December 04, 2007

Mass songs, mass enemies and muss

A news item on next day's programmes in the metropolis one day described a session as of 'mass songs' by which the writer meant people's songs, from the Indian People’s Theatre Association of theatre-artists and others to bring about cultural awakening among the people in the early 1940s. Mass is a convenient translation of the Bangla word in question, gana. A student of journalism (mass communictions and journalism, gana yogayog o sangbadikata) in a story quoted political party leaders terming their rivals 'mass enemies' (people's enemy, ganashatru). Yet in another report the word was spelt 'muss.'

December 02, 2007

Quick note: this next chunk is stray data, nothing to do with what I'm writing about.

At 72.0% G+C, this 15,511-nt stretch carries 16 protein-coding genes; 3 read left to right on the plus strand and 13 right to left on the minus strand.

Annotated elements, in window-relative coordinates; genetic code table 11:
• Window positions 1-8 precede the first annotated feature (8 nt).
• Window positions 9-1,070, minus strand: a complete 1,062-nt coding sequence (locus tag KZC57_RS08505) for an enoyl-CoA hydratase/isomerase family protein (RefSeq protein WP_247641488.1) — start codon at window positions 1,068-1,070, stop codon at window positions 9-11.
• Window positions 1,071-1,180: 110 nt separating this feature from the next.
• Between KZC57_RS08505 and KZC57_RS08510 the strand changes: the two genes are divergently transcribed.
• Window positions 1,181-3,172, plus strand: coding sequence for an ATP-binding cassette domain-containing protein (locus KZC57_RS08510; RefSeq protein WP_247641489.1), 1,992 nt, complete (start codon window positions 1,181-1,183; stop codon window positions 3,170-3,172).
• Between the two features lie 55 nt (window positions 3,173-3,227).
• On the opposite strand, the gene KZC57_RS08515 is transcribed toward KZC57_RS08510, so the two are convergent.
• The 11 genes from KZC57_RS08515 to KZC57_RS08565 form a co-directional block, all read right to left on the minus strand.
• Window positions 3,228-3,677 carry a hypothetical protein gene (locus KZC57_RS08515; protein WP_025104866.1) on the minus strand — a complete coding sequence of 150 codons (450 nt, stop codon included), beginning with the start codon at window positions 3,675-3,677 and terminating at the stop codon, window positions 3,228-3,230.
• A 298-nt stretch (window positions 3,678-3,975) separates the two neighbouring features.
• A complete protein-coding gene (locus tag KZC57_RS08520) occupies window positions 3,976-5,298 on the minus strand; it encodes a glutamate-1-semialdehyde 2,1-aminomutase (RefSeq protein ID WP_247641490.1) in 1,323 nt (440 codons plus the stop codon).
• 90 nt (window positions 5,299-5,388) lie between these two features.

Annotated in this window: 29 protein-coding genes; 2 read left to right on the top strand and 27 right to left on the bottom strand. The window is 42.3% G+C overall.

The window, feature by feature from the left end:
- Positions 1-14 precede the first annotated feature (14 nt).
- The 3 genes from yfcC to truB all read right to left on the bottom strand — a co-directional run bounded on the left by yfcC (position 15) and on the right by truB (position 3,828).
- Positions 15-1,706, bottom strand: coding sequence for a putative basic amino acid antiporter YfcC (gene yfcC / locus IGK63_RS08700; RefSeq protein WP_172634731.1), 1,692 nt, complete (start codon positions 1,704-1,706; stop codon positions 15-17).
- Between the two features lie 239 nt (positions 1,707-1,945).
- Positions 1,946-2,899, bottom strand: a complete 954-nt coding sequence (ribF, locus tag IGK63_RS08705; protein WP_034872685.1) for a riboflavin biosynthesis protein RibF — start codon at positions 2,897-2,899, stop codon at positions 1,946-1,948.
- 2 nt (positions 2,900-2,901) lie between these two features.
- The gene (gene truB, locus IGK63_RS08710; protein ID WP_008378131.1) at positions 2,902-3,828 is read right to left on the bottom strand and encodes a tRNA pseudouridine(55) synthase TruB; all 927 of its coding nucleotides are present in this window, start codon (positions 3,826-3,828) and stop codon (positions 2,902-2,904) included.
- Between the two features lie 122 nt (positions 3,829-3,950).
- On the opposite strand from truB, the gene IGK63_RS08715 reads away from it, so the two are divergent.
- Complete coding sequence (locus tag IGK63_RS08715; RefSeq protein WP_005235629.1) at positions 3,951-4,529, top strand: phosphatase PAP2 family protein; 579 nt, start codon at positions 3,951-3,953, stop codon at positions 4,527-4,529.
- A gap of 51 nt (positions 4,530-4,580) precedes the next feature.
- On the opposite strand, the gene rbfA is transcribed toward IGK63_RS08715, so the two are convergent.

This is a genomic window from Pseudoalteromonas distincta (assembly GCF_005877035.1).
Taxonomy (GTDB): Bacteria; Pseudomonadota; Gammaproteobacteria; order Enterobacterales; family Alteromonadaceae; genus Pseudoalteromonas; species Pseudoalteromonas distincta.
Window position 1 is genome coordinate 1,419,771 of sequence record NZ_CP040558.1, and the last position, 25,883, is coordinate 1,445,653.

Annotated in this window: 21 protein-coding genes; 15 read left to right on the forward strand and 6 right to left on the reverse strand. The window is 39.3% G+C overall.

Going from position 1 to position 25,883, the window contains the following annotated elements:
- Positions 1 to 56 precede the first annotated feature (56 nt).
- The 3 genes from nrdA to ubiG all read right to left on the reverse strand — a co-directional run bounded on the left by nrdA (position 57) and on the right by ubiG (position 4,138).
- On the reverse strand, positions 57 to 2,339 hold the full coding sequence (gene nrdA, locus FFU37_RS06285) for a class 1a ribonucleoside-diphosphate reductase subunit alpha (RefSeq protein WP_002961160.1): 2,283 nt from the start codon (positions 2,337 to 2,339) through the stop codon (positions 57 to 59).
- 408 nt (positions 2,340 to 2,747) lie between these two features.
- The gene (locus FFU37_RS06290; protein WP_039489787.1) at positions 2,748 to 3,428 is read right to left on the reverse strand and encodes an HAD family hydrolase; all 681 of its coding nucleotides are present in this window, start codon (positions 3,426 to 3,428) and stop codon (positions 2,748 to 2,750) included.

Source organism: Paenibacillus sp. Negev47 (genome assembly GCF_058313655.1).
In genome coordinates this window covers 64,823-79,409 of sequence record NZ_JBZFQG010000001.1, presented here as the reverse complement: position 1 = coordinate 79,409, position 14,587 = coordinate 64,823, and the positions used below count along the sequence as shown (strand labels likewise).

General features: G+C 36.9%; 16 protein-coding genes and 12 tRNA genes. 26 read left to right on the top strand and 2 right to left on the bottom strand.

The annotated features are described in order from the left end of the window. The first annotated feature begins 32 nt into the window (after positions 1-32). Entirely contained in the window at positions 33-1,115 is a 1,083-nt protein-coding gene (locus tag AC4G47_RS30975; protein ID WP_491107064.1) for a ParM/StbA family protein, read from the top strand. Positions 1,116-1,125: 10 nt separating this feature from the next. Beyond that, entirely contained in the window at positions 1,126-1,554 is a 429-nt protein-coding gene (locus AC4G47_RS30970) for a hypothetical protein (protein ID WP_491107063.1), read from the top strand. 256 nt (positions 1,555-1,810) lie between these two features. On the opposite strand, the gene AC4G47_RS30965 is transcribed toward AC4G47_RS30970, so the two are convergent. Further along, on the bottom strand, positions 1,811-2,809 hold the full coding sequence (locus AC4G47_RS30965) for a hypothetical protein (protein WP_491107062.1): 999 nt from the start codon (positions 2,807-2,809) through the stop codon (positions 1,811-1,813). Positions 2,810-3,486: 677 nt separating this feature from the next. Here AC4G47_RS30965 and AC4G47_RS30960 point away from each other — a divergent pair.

Including or such as

Crimes are crimes, nothing more and nothing less. But a report that landed the desk the other day defined crimes with an abused 'including' --- 'serious crimes including the arrest of a criminal with arms happened...' The arrest of criminals is a crime of a sort and an arrest with firearms is a crime of a more serious nature. 'Including' defines the nature of the phrase that precedes it; it does not make any addition. 'Three people, including a dog...' only equates dogs with humans.

'Including' is also misused in cases where 'such as' fits in. 'Concentrated urbanisation is typical of cities such as Khulna, Chittagong and Rajshahi.' An 'including' would have made the sentence go wrong. But the use of 'including' in 'the government will set up the plants in four cities including Khulna and Rajshahi' is correct. 'Such as' explains the nature of the phrase that precedes it.